22 December 2014

Homemade Yuzu Marmalade

Did I mention before that I'm crazy over Yuzu? I love Yuzu Mitsu ゆず蜜 (from Sugi Kohoen 杉養蜂園), Yujacha (Korean Citron Tea), Yuzu cakes and any food with yuzu...my lip balm is yuzu flavour (from Yojiya) and if I could find, yuzu shower gel (Muji used to carry it, Afternoon Tea Japan carries it from time to time). LOL!

Earlier this month, I was in Tokyo and managed to find fresh yuzu! Yuzu is only available during winter period which is around Dec to Mar. The box on the left was from Tsukiji market, 13 yuzu for 2527 yen, very plump and smooth surface. The ones on the right was from a mini supermarket next to my hotel in Shibuya, 3 yuzu for 378 yen. These were slightly smaller with rougher texture, colour shade was a tad darker as well.

We rarely get to see them in Singapore (probably Isetan or Mediya but mark-up would be 3 times; so far I have never seen them, probably snatched-up very quickly). Now that I think of it, I should have brought more back!

After sharing them with my foodie friends who love yuzu as well, I had 7 of them left. I missed yuzu chiffon very much so used up 3 pcs for one chiffon cake (half quantity of recipe). (Used the zest and juice for the cake and peel/membrane to marinate pork - waste not!)

Shared some with hubby's colleagues and left about 6 slices for myself to devour them slowly (clingwrap, store in airtight box and chill or freeze). It was sooooo fragrant and yummy!

As for the remaining precious 4, I couldn't decide what to do with them. I'll be travelling again very soon so wanted to use them up quickly. Initially wanted to make Yuzu Sorbet after seeing Just One Cookbook's recipe, but I wanted something that creates more mileage and I could "preserve" for a longer period of time. Then saw Rumbling Tummy's recipe on Yuzu curd and was also very tempted! Finally what sold me was my Japanese friend N who commented that her mum made Yuzu jam and Yuzu Daikon. Bingo! I could make Yuzu marmalade, which would last me at least one to two months (hopefully).

Searched the internet for suitable recipes and came across two particular blogs, She Who Eats and Wild Heart with a Soft Spot that provided very detailed instructions. I particularly loved the recipe from She Who Eats because it's exactly what I'm looking for, not as "set" as the traditional marmalade, is bittersweet and low in sugar, resembling those Korean Citron tea.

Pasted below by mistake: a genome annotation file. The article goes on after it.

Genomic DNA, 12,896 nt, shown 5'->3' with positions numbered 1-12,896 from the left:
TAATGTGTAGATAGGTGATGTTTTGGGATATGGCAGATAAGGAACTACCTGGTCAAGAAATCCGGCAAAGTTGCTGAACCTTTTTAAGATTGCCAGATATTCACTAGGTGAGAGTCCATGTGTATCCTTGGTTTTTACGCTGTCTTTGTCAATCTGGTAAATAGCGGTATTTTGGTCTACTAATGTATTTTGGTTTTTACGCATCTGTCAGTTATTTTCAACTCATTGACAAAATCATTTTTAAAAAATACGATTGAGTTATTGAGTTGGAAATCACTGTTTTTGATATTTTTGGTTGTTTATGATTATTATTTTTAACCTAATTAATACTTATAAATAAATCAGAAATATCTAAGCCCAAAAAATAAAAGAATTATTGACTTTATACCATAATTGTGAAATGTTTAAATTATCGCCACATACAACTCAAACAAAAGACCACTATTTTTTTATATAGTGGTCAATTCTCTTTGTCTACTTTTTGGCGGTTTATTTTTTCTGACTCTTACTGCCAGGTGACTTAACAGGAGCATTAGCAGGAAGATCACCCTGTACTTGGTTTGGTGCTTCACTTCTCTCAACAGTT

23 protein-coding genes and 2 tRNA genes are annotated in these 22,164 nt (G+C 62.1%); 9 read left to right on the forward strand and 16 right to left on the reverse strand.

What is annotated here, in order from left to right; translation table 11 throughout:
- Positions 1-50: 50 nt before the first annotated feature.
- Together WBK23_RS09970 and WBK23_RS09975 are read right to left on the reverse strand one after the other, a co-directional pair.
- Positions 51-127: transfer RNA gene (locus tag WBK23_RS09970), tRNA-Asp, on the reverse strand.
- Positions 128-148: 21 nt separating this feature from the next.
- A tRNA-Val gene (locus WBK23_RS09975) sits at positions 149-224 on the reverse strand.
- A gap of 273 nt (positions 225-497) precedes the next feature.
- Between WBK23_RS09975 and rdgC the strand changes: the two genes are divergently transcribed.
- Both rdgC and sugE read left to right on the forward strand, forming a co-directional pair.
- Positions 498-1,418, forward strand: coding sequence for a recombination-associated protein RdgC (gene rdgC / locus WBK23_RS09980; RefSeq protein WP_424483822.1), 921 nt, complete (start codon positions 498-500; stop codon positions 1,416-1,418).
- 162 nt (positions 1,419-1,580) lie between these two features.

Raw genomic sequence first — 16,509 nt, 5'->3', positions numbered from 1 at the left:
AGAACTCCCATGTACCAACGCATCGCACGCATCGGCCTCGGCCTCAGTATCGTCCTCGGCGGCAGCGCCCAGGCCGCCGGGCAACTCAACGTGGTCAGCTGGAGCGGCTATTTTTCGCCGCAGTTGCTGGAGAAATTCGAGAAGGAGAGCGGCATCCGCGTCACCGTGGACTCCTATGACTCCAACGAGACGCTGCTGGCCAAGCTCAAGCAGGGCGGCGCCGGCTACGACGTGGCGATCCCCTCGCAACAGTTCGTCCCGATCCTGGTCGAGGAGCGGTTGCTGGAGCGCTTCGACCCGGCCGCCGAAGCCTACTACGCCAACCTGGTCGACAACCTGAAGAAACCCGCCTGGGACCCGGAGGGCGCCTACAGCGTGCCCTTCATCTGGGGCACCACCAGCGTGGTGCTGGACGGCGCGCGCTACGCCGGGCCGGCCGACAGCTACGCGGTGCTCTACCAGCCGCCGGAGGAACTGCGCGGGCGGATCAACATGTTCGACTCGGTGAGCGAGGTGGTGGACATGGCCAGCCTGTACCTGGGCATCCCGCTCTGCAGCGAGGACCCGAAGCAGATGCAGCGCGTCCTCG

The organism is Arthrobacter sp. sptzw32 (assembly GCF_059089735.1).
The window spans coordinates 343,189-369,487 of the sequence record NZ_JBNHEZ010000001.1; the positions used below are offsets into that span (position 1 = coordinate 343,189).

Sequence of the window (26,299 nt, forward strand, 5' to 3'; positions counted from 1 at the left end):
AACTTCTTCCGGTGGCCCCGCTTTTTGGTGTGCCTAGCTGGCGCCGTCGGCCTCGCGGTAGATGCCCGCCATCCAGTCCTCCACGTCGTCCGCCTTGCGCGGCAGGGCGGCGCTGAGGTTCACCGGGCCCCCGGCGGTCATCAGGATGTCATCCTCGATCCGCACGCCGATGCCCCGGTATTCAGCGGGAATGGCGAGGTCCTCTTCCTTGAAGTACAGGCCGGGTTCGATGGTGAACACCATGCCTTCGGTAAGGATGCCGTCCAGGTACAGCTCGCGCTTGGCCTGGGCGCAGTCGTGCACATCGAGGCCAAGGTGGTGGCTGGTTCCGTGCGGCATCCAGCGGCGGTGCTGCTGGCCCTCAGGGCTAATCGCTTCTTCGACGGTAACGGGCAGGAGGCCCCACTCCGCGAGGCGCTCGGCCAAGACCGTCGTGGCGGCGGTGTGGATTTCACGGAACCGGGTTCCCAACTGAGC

The whole fruit was used, the juice, peel (sliced thinly), pulp/membrane as well as the seeds. Cooking time was relatively short as well.

Homemade Yuzu Marmalade
(yields about 670g; reference from She Who Eats and Wild Heart with a Soft Spot)

  • 400g Yuzu (about 3-4 pcs of yuzu depending on size)
  •  250g granulated sugar
  • 150ml water (for final cooking)
  1. Cut the yuzu into halves, squeeze the juice and set the juice aside. 
  2. Remove the seeds. Wrap them into a muslin cloth and set aside.
  3. Use a teaspoon to scoop out the membrane. Set the membrane aside.
  4. Slice the yuzu peel into very thin pieces and soak the sliced peels in a bowl of ice water.
  5. Place the membrane in a small pot, add 300ml of water and bring to boil. Lower heat and simmer for about 5 mins. Off heat and set the pot aside.
  6. Squeeze as much water from the sliced peel as possible. Place the peels in another pot, add water enough to cover all the peels and bring to boil. Lower heat and simmer for about 5 mins. Off heat, strain and set the peels aside. *Reserve the water used to soak the peels and water used for boiling the peels - the water smells great and could be placed in the fridge or wipe tabletops for nice aroma
  7. In a large pot, add the yuzu peel, membrane (together with the water that's used to boil it), yuzu juice, the bag of seeds, 150ml of water and 1/3 portion of the sugar. Bring to boil and simmer for about 20 mins, stirring constantly and removing scums on the surface. Add the remaining 2/3 of the sugar gradually in 2-3 additions during the 20 mins.
  8. While the marmalade is cooking, sterilise the glass bottles with boiling water.
  9. After 20 mins, off heat and let the marmalade set for about 10 - 15 mins.
  10. Scoop the marmalade into the sterilised glass bottles, screw tight and place in fridge overnight.

Managed to yield 670g of yuzu marmalade! Yeah =D

I love how the yuzu marmalade turns out, slight tinge of bitterness and not too sweet, I could just eat spoonfuls of it like that!

When I was cutting the yuzu peel, the whole house was filled with the intoxicating fragrant of yuzu. I preserved the water used to soak the yuzu peel and left them in the fridge and now my fridge also smells lovely!

They are many ways to enjoy the marmalade. Eat it on its own (like me), spread them on toast or eat them with yuzu chiffon. Simply toast the chiffon slightly and the chiffon will have a crispy exterior and tender and fluffy interior; top with some marmalade and I'm in Yuzu haven!

 I could also make it into a drink, just like the Korean Citron Tea or Yujacha!

Or for a more luxurious drink, add some soda water, mint leaves and lots of ice for a cool Yuzu Mint Soda!



  1. I'm dreaming of Yuzu right now! You made me regret now lugging back more. :( Otherwise, I also will have 2 months worth of yuzu to enjoy. Hahaha...Thanks for all the wonderful ideas on Yuzu.

  2. Oh my, that does sound lovely.
    My mouth watered just by reading and seeing the beautiful pictures!

  3. Jane, every time I come out I will regret not buying certain things :p That's why I keep going back!

  4. Sakura, they taste yummy! Quite similar to Korean Citron Tea.